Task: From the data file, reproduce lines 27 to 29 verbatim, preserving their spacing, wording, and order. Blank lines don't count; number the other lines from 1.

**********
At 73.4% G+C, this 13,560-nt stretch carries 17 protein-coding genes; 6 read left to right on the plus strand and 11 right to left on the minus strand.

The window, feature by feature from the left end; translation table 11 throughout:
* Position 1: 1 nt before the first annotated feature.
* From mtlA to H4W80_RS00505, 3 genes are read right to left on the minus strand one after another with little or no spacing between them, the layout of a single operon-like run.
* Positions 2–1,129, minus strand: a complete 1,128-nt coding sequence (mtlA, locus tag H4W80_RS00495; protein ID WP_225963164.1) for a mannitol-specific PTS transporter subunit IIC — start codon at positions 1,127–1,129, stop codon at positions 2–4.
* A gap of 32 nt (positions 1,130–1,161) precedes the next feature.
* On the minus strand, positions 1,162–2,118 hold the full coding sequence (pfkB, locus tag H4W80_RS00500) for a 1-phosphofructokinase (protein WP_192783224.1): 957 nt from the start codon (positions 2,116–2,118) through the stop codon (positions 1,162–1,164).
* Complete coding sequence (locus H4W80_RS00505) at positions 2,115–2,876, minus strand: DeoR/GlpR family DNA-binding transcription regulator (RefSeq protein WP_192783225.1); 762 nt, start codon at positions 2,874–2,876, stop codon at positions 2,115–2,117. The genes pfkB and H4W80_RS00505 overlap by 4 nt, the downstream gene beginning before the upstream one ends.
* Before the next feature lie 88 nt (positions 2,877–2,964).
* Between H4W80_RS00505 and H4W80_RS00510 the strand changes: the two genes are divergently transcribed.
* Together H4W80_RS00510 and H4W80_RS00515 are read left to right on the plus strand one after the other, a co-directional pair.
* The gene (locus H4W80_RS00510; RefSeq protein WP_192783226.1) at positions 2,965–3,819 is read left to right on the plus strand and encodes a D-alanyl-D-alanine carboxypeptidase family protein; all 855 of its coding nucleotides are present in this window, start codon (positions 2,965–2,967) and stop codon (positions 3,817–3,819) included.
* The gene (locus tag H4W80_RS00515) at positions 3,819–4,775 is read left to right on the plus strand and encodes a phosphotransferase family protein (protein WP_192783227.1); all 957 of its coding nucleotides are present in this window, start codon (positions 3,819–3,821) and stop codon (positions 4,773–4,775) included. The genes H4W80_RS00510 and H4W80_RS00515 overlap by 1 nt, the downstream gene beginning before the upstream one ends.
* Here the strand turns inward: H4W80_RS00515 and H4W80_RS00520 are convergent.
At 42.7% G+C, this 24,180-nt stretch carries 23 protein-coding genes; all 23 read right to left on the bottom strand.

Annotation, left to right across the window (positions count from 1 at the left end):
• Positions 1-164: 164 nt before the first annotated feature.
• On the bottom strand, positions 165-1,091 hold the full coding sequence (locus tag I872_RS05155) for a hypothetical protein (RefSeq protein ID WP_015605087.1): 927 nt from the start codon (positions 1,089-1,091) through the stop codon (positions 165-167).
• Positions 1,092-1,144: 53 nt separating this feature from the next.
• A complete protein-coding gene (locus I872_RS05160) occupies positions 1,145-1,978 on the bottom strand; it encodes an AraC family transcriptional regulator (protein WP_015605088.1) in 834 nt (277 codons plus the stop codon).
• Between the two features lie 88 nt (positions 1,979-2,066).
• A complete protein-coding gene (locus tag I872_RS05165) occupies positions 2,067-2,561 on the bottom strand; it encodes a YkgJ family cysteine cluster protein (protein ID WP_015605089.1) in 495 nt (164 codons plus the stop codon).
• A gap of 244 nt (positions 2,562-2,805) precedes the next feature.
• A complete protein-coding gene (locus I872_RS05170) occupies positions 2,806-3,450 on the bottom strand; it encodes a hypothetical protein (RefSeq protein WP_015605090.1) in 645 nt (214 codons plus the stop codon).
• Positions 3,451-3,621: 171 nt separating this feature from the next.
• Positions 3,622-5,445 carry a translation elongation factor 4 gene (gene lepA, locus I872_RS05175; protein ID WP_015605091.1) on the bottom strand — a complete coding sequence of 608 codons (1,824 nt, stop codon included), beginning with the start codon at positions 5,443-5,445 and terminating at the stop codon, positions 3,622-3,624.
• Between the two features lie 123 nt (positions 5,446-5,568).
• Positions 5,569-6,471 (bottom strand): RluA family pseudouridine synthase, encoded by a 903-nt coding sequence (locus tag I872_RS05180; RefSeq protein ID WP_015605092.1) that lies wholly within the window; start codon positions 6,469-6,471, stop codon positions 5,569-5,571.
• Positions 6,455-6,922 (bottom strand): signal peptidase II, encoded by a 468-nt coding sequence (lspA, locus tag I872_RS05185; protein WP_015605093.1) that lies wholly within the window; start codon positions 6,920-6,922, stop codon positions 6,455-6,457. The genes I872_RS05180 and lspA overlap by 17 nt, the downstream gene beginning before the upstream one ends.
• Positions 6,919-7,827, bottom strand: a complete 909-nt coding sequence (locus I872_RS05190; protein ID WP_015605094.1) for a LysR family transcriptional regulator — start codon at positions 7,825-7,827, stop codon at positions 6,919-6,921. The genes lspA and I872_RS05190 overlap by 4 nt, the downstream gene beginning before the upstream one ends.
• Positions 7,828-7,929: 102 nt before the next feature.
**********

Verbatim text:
• Between the two features lie 123 nt (positions 5,446-5,568).
• Positions 5,569-6,471 (bottom strand): RluA family pseudouridine synthase, encoded by a 903-nt coding sequence (locus tag I872_RS05180; RefSeq protein ID WP_015605092.1) that lies wholly within the window; start codon positions 6,469-6,471, stop codon positions 5,569-5,571.
• Positions 6,455-6,922 (bottom strand): signal peptidase II, encoded by a 468-nt coding sequence (lspA, locus tag I872_RS05185; protein WP_015605093.1) that lies wholly within the window; start codon positions 6,920-6,922, stop codon positions 6,455-6,457. The genes I872_RS05180 and lspA overlap by 17 nt, the downstream gene beginning before the upstream one ends.